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While you can’t control the markets, you can manage how you react to their swings. The key is to zoom out from any particular period and focus on the long-term trend. As you can see in the chart below, the Standard & Poor’s 500 Index, widely used as a proxy for the U.S. stock market, has been one long succession of volatile periods. However, despite the historical volatility, the index increased nearly 19 times in value during the period shown. Investors who jumped ship during the volatile times, by selling their stock portfolios, would have missed out on the impressive gains that followed the declines.

Volatility and prices for the S&P 500 Index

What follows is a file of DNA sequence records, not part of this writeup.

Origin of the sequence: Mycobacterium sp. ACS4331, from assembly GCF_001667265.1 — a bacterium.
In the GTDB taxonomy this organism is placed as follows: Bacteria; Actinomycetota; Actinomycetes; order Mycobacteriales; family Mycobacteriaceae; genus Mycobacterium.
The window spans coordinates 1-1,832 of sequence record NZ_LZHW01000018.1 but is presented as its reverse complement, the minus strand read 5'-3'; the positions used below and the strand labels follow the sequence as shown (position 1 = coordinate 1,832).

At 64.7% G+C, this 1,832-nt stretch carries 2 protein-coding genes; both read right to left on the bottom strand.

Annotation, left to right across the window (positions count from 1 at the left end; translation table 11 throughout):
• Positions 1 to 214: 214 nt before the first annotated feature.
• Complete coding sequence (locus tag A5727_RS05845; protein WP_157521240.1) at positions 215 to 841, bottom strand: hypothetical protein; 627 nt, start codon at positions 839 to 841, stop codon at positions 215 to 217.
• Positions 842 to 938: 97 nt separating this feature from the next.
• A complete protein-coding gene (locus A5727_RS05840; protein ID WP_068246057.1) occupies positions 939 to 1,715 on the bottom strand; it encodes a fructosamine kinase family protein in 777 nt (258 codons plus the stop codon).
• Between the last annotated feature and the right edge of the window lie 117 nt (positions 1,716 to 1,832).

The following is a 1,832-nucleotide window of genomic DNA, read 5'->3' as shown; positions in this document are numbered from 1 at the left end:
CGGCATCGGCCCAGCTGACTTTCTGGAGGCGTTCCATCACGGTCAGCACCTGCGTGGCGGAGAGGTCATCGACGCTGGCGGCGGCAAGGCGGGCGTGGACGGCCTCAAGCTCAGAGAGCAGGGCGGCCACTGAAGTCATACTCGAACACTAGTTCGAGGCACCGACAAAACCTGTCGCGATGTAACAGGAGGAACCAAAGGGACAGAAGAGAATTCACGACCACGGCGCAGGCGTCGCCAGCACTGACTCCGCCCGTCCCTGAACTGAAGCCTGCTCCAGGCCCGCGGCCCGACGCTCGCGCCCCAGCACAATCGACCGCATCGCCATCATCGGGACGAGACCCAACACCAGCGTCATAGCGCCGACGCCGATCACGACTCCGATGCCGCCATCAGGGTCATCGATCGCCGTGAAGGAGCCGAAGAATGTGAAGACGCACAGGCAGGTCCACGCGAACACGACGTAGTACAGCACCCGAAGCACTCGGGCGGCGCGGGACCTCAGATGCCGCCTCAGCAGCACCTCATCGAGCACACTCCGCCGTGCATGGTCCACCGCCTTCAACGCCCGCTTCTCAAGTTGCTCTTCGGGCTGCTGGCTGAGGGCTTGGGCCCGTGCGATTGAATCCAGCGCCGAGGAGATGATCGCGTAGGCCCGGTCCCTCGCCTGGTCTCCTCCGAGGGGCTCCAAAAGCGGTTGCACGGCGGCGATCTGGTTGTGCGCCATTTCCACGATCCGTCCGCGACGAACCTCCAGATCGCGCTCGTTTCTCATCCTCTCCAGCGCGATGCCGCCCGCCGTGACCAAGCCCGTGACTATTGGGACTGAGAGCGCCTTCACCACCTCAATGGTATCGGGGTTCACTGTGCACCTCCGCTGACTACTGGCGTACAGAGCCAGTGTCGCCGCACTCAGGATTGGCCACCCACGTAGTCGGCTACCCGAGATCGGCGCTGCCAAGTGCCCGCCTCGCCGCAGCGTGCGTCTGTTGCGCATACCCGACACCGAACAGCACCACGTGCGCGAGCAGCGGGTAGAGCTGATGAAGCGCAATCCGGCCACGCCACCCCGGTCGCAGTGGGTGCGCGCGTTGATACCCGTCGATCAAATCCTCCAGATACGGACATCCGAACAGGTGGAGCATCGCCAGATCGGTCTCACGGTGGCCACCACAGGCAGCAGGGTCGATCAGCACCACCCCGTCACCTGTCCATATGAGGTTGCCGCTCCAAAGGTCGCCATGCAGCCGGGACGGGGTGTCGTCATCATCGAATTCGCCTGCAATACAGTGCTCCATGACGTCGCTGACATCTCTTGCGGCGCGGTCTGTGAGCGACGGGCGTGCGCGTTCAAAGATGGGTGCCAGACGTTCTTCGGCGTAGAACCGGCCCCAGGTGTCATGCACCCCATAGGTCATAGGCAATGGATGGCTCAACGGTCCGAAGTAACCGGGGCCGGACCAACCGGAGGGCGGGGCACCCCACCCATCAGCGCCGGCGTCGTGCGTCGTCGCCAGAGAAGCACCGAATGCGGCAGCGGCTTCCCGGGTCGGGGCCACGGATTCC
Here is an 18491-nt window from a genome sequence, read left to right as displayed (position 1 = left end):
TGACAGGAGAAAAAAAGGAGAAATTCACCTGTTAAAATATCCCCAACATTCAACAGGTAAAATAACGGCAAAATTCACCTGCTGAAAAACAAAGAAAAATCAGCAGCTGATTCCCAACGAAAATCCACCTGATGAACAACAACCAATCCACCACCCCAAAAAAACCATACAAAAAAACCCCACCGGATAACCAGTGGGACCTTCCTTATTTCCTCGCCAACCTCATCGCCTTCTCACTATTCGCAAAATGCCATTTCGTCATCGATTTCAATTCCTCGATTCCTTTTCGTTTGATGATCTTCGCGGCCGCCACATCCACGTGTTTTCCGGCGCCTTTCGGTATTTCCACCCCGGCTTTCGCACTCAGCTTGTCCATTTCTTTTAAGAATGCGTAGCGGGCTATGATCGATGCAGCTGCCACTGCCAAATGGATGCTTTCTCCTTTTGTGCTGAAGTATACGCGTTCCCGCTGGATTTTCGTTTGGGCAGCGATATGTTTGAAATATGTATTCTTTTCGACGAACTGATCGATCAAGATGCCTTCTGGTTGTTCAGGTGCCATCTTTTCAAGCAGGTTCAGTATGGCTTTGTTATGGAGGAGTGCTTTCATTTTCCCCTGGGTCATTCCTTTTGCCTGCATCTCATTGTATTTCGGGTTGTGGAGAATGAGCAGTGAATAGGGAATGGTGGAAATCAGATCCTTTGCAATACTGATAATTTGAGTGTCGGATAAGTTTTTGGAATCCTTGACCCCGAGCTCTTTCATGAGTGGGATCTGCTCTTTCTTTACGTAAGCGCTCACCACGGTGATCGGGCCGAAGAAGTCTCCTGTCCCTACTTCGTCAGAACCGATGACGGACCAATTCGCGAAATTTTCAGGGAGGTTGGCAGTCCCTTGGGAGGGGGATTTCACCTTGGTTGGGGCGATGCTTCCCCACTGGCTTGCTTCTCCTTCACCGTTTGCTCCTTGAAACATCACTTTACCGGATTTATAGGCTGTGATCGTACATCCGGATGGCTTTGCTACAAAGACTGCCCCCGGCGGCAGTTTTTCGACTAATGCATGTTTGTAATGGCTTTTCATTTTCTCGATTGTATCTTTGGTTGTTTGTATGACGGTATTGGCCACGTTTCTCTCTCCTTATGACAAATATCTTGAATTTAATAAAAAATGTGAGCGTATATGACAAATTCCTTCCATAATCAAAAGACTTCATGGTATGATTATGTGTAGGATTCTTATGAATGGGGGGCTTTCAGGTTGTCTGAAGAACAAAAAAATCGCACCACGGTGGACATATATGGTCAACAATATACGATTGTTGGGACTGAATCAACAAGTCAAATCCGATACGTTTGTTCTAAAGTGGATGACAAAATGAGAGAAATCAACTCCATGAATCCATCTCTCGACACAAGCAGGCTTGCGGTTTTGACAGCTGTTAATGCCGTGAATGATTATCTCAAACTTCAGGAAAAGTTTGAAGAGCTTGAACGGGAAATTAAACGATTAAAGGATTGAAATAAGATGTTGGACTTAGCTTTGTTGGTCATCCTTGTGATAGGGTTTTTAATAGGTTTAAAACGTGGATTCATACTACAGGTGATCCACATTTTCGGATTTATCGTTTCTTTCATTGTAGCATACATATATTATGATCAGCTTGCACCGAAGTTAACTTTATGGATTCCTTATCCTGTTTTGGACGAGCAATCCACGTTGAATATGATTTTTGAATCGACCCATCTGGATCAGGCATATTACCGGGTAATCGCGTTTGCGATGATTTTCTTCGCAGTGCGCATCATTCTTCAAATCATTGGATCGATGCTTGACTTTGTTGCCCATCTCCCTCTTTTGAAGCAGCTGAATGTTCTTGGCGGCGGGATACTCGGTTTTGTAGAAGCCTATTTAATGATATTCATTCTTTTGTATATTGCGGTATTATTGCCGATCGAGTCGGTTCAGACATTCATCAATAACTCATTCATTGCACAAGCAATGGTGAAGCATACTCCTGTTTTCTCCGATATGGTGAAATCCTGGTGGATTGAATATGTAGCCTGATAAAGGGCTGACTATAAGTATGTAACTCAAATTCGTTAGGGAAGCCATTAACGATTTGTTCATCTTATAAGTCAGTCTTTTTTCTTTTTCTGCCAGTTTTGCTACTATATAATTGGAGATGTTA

January 1, 1980, to December 31, 2021

Volatility and prices for the S&P 500 Index January 1, 1980, to December 31, 2021

Sources: Vanguard calculations, using data from FactSet.
Notes: Intraday volatility is calculated as the daily range of trading prices [(high-low)/opening price] for the S&P 500 Index.
Past performance is no guarantee of future returns. The performance of an index is not an exact representation of any particular investment, as you cannot invest directly in an index.

Volatility can also create a great opportunity to rebalance your strategic asset allocation. Volatility in the market might make it possible for you to sell concentrated equity positions or high-cost active holdings with no tax penalty. Together, we can plan for such opportunities and take advantage of them when they appear.

Both of the considerations discussed here about volatility underscore the importance of determining your financial goals and developing a plan to reach them. That plan then serves as a financial North Star—a constant, written reminder that can guide you to the outcomes you want, independent of market conditions.